Thursday, March 7, 2013

Oil and water don't mix!

Ever since I started painting, I've favoured scenes with sunlight and shadow. I love the hard contrasts of dark against light, warm against cool. And it's not that it makes painting easier, it just happens to be what catches my eye even when I'm not actively seeking out things to paint.

On the one or two occasions where I've painted on overcast days, the results have been less than spectacular.

And yet, I see other artists turn out beautiful paintings on what can best be described as dreary days. Their skies are grey, their landscape is grey, nothing is bright and shiny - but the end results of their efforts are very appealing.

With autumn here and the clouds already rolling in, I decided that this year I was going to push myself to paint outdoors on overcast days. With that in mind, I headed out to the coast yesterday afternoon to see if I could find some grey-day inspiration. I finally found something that looked promising and started to paint.

Ten minutes in, it started to rain. It wasn't cold so I just kept painting.

Here's the palette after about 20 minutes. The painting itself had almost as much water sloshing around on it.

Plein air oil painting in the rain. Palette.

Then it stopped raining for a while, before starting to rain again. "Oh, this is fun", I thought to myself.

It's actually lucky that oil ad water don't mix, otherwise my painting would have little more than a puddle on the shell-grit beach. As it was, the oil repels the water just enough to allow you to keep working. But it was messy and it took a bit of effort to get paint off the palette, onto the brush and then onto the painting.

Anyway, after a little over an hour, I ended up with something that shows promise. Here's the location shot taken just before the next lot of rain arrived.

Cloudy plein air seascape in oil by Andy Dolphin

And here's the finished piece. This quiet little beach offered an interesting shape, a range of textures and colours and some stark tonal contrasts even on this very cloudy day.

Cloudy plein air seascape in oil by Andy Dolphin
 Near Quaranup. 
Plein air sketch. 
30x25cm oil on board. 
© Andy Dolphin

I took this photo this morning. If you click to enlarge the pic, you'll see some dried-out rain drops are still there.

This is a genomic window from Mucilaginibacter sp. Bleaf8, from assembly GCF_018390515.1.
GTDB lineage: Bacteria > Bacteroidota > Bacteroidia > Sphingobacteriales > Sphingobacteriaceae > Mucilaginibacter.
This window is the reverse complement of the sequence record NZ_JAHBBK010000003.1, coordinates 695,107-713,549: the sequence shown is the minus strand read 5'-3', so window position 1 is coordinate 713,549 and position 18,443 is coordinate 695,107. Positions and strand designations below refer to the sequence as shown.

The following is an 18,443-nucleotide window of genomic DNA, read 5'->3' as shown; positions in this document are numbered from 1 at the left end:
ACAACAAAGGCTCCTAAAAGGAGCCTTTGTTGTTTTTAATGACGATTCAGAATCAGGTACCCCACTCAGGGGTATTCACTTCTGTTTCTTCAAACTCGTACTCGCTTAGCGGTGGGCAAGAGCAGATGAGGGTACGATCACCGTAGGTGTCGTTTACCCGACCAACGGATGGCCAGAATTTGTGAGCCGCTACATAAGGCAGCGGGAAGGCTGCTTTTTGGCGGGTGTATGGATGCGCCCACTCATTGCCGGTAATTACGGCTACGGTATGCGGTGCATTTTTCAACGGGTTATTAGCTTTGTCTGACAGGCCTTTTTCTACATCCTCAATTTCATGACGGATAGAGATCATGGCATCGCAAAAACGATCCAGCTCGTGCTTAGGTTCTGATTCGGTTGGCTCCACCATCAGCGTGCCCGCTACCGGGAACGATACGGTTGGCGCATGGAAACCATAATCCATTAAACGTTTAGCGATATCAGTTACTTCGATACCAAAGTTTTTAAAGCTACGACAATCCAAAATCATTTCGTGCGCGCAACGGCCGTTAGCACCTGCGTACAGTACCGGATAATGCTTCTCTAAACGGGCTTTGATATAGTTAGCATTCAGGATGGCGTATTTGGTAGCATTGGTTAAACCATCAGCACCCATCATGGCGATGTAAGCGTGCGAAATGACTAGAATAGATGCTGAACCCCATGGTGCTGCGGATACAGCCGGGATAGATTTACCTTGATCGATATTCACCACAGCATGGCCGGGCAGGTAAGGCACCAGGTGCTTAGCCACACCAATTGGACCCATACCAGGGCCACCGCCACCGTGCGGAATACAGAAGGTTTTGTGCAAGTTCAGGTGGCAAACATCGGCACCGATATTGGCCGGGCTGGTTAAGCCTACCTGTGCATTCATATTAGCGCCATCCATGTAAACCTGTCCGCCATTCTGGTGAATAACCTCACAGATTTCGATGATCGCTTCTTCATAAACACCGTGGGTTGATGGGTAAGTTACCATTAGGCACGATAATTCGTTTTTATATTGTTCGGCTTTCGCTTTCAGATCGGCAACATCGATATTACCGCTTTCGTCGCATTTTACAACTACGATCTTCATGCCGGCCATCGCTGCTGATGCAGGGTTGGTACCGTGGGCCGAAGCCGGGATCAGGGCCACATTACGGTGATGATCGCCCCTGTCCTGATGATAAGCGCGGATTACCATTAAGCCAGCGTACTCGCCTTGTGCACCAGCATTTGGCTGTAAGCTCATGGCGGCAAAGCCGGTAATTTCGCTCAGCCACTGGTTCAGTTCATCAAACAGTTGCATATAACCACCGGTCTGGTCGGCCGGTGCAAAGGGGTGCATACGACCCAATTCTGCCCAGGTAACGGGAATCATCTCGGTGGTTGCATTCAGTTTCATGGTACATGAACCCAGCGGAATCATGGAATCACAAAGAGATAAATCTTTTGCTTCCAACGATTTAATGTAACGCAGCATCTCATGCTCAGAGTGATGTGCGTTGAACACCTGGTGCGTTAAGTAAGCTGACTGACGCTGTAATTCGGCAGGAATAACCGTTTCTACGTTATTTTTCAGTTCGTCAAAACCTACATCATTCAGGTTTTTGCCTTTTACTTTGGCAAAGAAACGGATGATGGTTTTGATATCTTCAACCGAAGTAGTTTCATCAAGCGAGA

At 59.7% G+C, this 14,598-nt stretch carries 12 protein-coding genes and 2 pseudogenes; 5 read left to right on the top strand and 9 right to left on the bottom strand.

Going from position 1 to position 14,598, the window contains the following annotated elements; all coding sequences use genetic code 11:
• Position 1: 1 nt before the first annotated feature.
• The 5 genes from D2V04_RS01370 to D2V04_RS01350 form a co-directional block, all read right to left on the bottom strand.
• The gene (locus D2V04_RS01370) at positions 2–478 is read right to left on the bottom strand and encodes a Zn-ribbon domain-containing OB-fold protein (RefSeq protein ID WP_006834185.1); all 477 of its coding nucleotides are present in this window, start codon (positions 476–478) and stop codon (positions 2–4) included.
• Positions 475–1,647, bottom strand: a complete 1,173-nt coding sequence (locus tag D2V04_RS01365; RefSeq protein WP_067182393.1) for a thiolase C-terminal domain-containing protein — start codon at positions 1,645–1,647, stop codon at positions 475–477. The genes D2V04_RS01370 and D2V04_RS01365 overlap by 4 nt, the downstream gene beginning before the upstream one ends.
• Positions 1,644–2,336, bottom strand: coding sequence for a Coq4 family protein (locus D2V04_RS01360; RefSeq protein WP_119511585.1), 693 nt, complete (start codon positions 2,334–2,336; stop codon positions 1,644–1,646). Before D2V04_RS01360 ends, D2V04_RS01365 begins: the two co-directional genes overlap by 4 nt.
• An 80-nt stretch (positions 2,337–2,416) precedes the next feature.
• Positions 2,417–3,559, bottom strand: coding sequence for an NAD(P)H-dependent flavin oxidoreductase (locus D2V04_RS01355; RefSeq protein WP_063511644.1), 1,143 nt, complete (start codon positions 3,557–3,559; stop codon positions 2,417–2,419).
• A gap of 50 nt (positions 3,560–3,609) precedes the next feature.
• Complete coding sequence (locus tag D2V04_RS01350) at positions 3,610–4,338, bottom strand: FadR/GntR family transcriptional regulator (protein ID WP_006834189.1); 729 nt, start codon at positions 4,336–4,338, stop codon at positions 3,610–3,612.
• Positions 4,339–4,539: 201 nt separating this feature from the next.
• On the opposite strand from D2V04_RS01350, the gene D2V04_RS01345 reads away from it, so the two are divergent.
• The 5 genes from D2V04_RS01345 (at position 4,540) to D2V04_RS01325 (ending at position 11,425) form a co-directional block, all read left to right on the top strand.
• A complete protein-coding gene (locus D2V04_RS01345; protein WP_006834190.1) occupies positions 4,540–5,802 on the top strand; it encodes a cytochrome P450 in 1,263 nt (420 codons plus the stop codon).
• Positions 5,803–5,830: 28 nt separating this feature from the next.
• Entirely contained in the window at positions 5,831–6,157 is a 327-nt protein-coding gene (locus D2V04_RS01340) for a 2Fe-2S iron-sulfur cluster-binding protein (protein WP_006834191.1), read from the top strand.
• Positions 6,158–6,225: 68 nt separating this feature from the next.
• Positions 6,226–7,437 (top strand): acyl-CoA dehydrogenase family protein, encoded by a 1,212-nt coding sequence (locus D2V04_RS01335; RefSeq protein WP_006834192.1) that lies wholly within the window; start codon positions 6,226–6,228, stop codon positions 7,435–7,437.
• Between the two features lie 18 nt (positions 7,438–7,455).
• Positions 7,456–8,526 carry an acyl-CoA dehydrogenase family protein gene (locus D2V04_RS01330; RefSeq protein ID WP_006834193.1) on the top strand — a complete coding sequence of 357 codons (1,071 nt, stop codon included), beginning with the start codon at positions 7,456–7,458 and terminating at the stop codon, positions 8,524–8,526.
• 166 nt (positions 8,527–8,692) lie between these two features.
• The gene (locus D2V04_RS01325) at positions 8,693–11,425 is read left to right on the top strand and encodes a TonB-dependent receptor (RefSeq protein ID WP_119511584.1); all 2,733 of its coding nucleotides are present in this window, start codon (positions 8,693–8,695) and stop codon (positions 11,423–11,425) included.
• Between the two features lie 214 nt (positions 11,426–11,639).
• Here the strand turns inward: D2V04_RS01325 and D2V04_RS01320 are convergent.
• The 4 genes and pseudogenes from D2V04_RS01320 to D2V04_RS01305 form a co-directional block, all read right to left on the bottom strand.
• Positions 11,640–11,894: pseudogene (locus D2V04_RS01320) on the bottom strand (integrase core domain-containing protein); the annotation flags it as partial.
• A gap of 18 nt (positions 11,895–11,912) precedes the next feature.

So, it's not fantastic but it is something. I'll mess with it a bit and see what I can salvage from it.


  1. That’s a lovely painting and thank you for sharing, how wonderful to be able to paint plain air; I can just about manage to sketch. I have to work in my studio can’t seem to settle to paint anywhere else, wish I could though. What’s the secret?

  2. Hi Ashar, thanks for your comment.

    I don't think there is a secret. It's not necessarily easy, but it's doable.

    For me, the breakthrough came when I discovered Marc Hanson's blog and saw that in April 2009 he had committed himself to doing four plein air paintings a day for the whole month. He painted morning and evening, and even at night and sometimes in snow.

    After I read through his blog, I realised I had no excuses not to try and paint outdoors more. If he could do four a day, I could surely do one or two a week. And that's when I started this blog in an effort to push myself a little.

    Basically, you just have to do it. I still find it a struggle sometimes but it's much easier than it used to be. And absorbing as much input as you can from other artists makes it all come together a little easier still.

    You could start by trying paintings with just one colour and white. Burnt sienna works well for this.

  3. Andrew,
    I love the atmosphere on this one.
    I wouldn't ever say 'less than spectacular.'
    Well done, looking forward to your polished results.

  4. Replies
    1. That's what John always calls you, so I feel I know you as Andrew. I like both names, Andrew and Andy. I gave my son the Middle name Andreu which is the Catalan equivalent to Andrew.